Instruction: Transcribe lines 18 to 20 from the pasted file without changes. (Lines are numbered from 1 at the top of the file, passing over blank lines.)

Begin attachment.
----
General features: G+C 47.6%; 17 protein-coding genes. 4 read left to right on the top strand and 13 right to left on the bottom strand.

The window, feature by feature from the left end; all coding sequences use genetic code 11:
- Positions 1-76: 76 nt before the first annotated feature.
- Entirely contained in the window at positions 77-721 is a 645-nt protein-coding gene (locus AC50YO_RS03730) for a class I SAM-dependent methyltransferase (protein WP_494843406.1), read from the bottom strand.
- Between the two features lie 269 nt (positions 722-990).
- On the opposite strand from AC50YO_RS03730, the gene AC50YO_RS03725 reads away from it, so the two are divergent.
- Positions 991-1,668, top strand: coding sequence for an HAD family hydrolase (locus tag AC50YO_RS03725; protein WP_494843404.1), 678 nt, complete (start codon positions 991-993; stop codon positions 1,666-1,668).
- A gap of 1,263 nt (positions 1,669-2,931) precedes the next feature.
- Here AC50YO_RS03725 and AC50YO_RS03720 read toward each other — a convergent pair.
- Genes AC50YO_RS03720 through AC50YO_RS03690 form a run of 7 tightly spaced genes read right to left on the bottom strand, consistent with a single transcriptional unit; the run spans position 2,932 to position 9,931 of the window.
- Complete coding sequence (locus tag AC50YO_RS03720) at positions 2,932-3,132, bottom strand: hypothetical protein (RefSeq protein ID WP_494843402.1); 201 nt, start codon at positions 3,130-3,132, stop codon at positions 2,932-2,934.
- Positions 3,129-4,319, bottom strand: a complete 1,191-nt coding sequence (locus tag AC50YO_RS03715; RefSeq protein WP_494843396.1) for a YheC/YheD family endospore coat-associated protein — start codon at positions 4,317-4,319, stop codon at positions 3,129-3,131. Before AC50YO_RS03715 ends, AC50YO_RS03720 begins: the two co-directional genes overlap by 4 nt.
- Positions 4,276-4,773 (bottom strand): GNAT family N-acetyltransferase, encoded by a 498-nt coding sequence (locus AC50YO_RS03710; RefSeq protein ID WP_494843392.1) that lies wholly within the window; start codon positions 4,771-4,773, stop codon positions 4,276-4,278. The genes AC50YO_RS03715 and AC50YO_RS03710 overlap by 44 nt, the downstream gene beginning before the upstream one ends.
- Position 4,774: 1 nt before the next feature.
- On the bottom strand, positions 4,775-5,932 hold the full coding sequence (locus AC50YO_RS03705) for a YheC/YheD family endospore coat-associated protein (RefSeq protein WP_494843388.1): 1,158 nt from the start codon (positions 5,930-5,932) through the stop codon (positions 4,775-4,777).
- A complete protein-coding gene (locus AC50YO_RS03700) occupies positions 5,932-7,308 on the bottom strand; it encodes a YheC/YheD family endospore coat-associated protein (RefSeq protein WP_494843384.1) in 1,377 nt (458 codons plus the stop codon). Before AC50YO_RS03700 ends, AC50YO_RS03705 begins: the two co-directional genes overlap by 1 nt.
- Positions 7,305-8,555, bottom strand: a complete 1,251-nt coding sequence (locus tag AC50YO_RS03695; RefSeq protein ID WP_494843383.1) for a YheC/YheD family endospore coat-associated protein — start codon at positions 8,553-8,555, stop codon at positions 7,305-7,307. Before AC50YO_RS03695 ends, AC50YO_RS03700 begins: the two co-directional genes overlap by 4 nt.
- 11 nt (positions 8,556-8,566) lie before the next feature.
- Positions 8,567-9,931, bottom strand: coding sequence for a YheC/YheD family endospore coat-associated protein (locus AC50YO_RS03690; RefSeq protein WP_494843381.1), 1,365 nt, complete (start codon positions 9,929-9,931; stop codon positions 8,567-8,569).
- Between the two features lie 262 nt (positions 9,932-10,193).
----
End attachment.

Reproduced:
- 11 nt (positions 8,556-8,566) lie before the next feature.
- Positions 8,567-9,931, bottom strand: coding sequence for a YheC/YheD family endospore coat-associated protein (locus AC50YO_RS03690; RefSeq protein WP_494843381.1), 1,365 nt, complete (start codon positions 9,929-9,931; stop codon positions 8,567-8,569).
- Between the two features lie 262 nt (positions 9,932-10,193).